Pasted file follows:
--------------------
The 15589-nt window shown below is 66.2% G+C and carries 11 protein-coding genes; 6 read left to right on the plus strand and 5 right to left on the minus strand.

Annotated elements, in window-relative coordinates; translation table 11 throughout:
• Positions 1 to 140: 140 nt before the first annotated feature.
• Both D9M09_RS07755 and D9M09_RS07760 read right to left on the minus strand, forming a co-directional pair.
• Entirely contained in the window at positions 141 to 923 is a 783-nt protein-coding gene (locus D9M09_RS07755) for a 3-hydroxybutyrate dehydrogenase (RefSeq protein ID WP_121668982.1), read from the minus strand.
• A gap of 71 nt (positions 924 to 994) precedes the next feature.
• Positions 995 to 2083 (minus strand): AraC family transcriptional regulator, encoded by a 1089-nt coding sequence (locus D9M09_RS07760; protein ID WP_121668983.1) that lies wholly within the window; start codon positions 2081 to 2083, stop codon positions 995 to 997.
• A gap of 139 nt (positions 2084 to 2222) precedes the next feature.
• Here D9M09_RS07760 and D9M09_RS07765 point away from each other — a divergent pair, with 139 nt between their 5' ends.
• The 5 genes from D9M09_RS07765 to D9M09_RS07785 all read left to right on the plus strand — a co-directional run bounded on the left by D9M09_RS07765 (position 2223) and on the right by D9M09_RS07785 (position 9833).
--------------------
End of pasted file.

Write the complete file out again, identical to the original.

The 15589-nt window shown below is 66.2% G+C and carries 11 protein-coding genes; 6 read left to right on the plus strand and 5 right to left on the minus strand.

Annotated elements, in window-relative coordinates; translation table 11 throughout:
• Positions 1 to 140: 140 nt before the first annotated feature.
• Both D9M09_RS07755 and D9M09_RS07760 read right to left on the minus strand, forming a co-directional pair.
• Entirely contained in the window at positions 141 to 923 is a 783-nt protein-coding gene (locus D9M09_RS07755) for a 3-hydroxybutyrate dehydrogenase (RefSeq protein ID WP_121668982.1), read from the minus strand.
• A gap of 71 nt (positions 924 to 994) precedes the next feature.
• Positions 995 to 2083 (minus strand): AraC family transcriptional regulator, encoded by a 1089-nt coding sequence (locus D9M09_RS07760; protein ID WP_121668983.1) that lies wholly within the window; start codon positions 2081 to 2083, stop codon positions 995 to 997.
• A gap of 139 nt (positions 2084 to 2222) precedes the next feature.
• Here D9M09_RS07760 and D9M09_RS07765 point away from each other — a divergent pair, with 139 nt between their 5' ends.
• The 5 genes from D9M09_RS07765 to D9M09_RS07785 all read left to right on the plus strand — a co-directional run bounded on the left by D9M09_RS07765 (position 2223) and on the right by D9M09_RS07785 (position 9833).